Fast Five Quiz: Confronting Obesity

Fast Five Quiz: Confronting Obesity

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Romesh Khardori, MD, PhD

September 20, 2019

A Medscape poll found that more than one third of healthcare providers (HCPs) do not consider obesity to be a disease state. Only 6% of respondents indicated that obese patients receiving interventions often or always succeed at long-term weight management; however, less than a quarter answered that they routinely offer counseling, and only about 6% recommend surgery for weight loss. Worldwide, obesity has nearly tripled since 1975, with more than 650 million individuals now considered obese.

Given the vast number of obese persons and the persistent challenges, misconceptions, and frustrations experienced by both patients and HCPs, an understanding of best practices for confronting obesity is crucial. Are you familiar with the latest guidelines and advice on how to manage the care of patients who are obese? Test yourself with this short quiz.

Medscape © 2019 WebMD, LLC

Any views expressed above are the author’s own and do not necessarily reflect the views of WebMD or Medscape.

Cite this: Romesh Khardori. Fast Five Quiz: Confronting Obesity – Medscape – Sep 20, 2019.

Professor of Endocrinology; Director, Training Program, Division of Endocrinology, Diabetes and Metabolism, Strelitz Diabetes Center(Endocrine and Metabolic Disorders) , Department of Internal Medicine, Eastern Virginia Medical School, Norfolk, Virginia

Disclosure: Romesh Khardori, MD, PhD, has disclosed no relevant financial relationships.

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Fast Five Quiz: Confronting Obesity

Research & References of Fast Five Quiz: Confronting Obesity|A&C Accounting And Tax Services

The second biggest preventable cause of cancer: being overweight

The second biggest preventable cause of cancer: being overweight

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Category: Science blog October 11, 2016 11 comments

Credit: Flickr/CC BY-NC-ND 2.0

While most people are aware of the biggest cause of cancer in the UK – smoking – many are unaware of the second biggest: being overweight or obese.

In fact, only 15% of UK people are aware of the link between obesity and cancer.

The evidence linking bodyweight and cancer has been building for decades, with new evidence still emerging.

The International Agency for Research on Cancer (IARC) released a report saying there is now strong evidence linking bodyweight to even more cancer types than was previously thought. Bringing the total tally to 13 types of cancer.

It’s important to remember that although cancer risk is increased in people who are overweight or obese, this doesn’t mean they’ll develop cancer. Cancer risk is affected by many different factors – including whether you smoke, how old you are, and your genes.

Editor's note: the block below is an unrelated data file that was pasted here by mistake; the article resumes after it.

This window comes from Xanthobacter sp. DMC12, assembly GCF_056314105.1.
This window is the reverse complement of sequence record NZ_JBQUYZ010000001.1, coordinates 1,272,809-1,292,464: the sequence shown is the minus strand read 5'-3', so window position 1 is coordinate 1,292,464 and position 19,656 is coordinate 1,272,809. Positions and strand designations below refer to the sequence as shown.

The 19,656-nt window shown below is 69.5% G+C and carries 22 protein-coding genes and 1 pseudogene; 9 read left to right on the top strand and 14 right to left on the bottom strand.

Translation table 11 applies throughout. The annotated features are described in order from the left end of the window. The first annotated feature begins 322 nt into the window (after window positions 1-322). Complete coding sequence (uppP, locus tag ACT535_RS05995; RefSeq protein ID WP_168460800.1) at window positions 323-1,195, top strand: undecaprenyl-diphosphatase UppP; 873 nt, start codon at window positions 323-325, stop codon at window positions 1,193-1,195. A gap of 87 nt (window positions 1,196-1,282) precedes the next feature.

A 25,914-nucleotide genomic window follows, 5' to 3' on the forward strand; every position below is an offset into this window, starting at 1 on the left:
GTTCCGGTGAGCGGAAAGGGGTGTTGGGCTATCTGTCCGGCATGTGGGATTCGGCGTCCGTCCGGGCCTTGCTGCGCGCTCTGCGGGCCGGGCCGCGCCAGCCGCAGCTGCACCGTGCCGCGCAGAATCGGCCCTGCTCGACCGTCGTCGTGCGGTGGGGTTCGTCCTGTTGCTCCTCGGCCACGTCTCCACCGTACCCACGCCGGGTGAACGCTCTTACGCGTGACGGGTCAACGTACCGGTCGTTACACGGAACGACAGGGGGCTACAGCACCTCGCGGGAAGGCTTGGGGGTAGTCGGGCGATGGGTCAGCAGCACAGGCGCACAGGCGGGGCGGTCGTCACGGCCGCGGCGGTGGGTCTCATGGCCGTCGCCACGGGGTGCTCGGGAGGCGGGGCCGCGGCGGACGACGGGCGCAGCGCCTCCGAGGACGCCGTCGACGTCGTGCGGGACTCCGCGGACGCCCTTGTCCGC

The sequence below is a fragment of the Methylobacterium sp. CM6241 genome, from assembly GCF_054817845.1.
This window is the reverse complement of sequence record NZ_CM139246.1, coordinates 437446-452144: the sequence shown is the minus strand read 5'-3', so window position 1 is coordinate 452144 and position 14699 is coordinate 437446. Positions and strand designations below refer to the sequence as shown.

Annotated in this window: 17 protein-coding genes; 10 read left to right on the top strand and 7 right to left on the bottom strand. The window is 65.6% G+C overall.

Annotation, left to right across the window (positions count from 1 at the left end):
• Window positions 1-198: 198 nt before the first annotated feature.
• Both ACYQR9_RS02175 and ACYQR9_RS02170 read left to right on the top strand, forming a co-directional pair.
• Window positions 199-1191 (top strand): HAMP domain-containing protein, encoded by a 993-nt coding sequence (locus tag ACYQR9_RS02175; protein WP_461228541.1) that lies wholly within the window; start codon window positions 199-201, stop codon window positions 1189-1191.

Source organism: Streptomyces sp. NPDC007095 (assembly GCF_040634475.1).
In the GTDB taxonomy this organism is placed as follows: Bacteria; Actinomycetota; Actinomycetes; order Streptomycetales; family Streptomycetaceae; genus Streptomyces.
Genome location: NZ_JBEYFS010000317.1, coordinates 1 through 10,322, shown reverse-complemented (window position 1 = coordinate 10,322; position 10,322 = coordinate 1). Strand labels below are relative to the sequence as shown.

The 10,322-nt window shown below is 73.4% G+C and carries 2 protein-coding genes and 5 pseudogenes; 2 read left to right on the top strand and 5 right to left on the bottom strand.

So where does this evidence come from, and just how does what someone weighs affect their risk of cancer?

Studies have shown that people who are classified as overweight or obese are at a higher risk of cancer.

And while there are lots of ways to measure if someone is overweight, the most commonly used way is the Body Mass Index (BMI).

BMI is a measurement used to see whether a person’s weight differs from what’s expected for their height.

Having a BMI of between 25 and 30 means a person is overweight, while having a BMI of 30 or more means a person is obese. For most adults, although it isn’t perfect, BMI is fairly accurate – unless you’re someone who is carrying a lot of muscle, like professional athletes.

The evidence shows that the higher a person’s BMI, the higher their risk of cancer. There’s also some evidence that where we carry fat also matters – people who carry fat particularly around their stomachs are at an increased risk compared to people who carry fat around their hips.

As mentioned above, the evidence linking bodyweight and cancer has been building for decades. We’ve blogged about it before, and it’s something that both the World Cancer Research Fund and IARC label as a major preventable cause of cancer.

Similarly to smoking, carrying too much weight doesn’t just affect one type of cancer. There’s now a large body of evidence that shows carrying too much weight increases the risk of many different types of cancer.

This includes some of the most common, such as breast and bowel cancers, but also some of the hardest to treat, such as oesophageal cancer.

And as our graphic below shows, the most recent IARC review brings the total number of cancers linked to obesity to 13.

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The effect weight has on each type of cancer is complex. And the effect is particularly strong in womb cancer. Studies have shown that obese women have more than twice the risk of developing womb cancer compared to women who are a healthy weight.

To put this into perspective, out of every 1000 women who are a healthy weight in the UK, around 16 would develop womb cancer at some point in their lives. But among 1000 women who are obese, 41 would develop womb cancer. That’s 25 more women who would develop womb cancer because of their bodyweight. And overall around 2,900 extra womb cancer cases every year in the UK are caused by extra bodyweight.

Womb cancer rates have sharply increased over the last 20 years, and we think that rising bodyweight is largely behind this rise.

But the effect of weight is also large in cancers that affect both men and women, including oesophageal and kidney cancers. Around a quarter of kidney cancers and more than a fifth of oesophageal cancers are caused by obesity.